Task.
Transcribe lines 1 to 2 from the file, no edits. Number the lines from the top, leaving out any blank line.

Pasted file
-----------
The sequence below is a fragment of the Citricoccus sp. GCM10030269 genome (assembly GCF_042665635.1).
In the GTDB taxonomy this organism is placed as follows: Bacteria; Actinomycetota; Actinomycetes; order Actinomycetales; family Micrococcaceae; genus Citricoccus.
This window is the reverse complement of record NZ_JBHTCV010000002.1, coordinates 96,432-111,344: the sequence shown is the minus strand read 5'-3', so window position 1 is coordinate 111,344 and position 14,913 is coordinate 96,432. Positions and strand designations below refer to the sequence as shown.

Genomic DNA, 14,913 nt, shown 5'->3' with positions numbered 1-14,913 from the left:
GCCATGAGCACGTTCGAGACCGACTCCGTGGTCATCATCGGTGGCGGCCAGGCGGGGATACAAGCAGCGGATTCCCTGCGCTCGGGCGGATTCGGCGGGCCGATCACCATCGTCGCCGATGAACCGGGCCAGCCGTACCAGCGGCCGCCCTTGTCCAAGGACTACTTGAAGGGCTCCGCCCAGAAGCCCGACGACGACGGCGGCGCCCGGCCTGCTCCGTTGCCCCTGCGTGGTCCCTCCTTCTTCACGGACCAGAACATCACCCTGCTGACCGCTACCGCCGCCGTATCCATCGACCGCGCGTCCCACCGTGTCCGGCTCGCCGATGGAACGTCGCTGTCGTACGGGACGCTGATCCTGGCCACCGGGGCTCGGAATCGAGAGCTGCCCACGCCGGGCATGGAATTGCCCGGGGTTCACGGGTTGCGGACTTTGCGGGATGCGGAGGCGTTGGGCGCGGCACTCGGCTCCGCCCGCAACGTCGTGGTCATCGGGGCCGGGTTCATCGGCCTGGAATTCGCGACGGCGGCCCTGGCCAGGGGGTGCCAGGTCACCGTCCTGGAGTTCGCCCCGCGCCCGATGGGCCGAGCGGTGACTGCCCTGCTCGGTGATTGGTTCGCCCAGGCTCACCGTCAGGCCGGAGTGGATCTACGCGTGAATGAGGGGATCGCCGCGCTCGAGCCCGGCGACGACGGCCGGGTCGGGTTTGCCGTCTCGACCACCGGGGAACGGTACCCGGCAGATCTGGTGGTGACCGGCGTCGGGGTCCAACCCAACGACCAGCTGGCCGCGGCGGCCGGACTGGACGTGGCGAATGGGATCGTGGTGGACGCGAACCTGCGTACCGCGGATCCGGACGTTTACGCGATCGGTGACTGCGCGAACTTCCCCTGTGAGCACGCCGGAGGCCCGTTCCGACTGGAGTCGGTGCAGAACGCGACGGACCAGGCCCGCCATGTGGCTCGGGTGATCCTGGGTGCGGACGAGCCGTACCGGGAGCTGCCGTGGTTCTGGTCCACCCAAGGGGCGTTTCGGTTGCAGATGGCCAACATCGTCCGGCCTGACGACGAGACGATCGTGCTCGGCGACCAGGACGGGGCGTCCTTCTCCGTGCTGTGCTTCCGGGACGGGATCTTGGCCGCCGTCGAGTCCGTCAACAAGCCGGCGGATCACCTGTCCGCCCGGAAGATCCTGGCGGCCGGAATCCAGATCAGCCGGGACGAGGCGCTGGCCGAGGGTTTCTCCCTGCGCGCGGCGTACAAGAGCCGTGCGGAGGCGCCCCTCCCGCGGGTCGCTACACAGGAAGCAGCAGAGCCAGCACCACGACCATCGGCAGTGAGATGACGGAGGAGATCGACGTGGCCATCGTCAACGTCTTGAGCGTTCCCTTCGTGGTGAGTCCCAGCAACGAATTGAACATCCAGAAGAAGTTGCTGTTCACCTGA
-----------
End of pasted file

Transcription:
The sequence below is a fragment of the Citricoccus sp. GCM10030269 genome (assembly GCF_042665635.1).
In the GTDB taxonomy this organism is placed as follows: Bacteria; Actinomycetota; Actinomycetes; order Actinomycetales; family Micrococcaceae; genus Citricoccus.